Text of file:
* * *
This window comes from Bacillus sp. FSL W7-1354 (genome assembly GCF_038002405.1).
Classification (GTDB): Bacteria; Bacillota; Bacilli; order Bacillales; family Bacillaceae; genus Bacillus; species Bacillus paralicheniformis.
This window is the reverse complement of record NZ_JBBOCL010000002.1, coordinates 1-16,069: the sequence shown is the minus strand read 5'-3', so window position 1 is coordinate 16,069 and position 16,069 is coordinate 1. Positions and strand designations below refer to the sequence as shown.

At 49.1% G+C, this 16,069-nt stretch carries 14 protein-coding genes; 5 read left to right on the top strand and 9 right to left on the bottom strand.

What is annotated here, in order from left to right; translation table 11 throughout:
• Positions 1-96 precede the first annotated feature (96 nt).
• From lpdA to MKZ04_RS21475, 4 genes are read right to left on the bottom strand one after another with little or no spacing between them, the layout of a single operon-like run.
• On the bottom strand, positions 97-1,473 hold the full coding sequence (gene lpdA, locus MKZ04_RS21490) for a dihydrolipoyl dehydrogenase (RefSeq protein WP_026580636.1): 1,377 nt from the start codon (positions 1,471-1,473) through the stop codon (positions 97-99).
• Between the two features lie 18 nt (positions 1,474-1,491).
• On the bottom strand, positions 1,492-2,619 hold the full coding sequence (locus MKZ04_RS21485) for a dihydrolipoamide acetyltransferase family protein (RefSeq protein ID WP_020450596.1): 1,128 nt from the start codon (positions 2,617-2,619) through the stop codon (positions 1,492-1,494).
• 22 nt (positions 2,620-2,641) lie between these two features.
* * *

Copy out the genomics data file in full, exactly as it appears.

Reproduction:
This window comes from Bacillus sp. FSL W7-1354 (genome assembly GCF_038002405.1).
Classification (GTDB): Bacteria; Bacillota; Bacilli; order Bacillales; family Bacillaceae; genus Bacillus; species Bacillus paralicheniformis.
This window is the reverse complement of record NZ_JBBOCL010000002.1, coordinates 1-16,069: the sequence shown is the minus strand read 5'-3', so window position 1 is coordinate 16,069 and position 16,069 is coordinate 1. Positions and strand designations below refer to the sequence as shown.

At 49.1% G+C, this 16,069-nt stretch carries 14 protein-coding genes; 5 read left to right on the top strand and 9 right to left on the bottom strand.

What is annotated here, in order from left to right; translation table 11 throughout:
• Positions 1-96 precede the first annotated feature (96 nt).
• From lpdA to MKZ04_RS21475, 4 genes are read right to left on the bottom strand one after another with little or no spacing between them, the layout of a single operon-like run.
• On the bottom strand, positions 97-1,473 hold the full coding sequence (gene lpdA, locus MKZ04_RS21490) for a dihydrolipoyl dehydrogenase (RefSeq protein WP_026580636.1): 1,377 nt from the start codon (positions 1,471-1,473) through the stop codon (positions 97-99).
• Between the two features lie 18 nt (positions 1,474-1,491).
• On the bottom strand, positions 1,492-2,619 hold the full coding sequence (locus MKZ04_RS21485) for a dihydrolipoamide acetyltransferase family protein (RefSeq protein ID WP_020450596.1): 1,128 nt from the start codon (positions 2,617-2,619) through the stop codon (positions 1,492-1,494).
• 22 nt (positions 2,620-2,641) lie between these two features.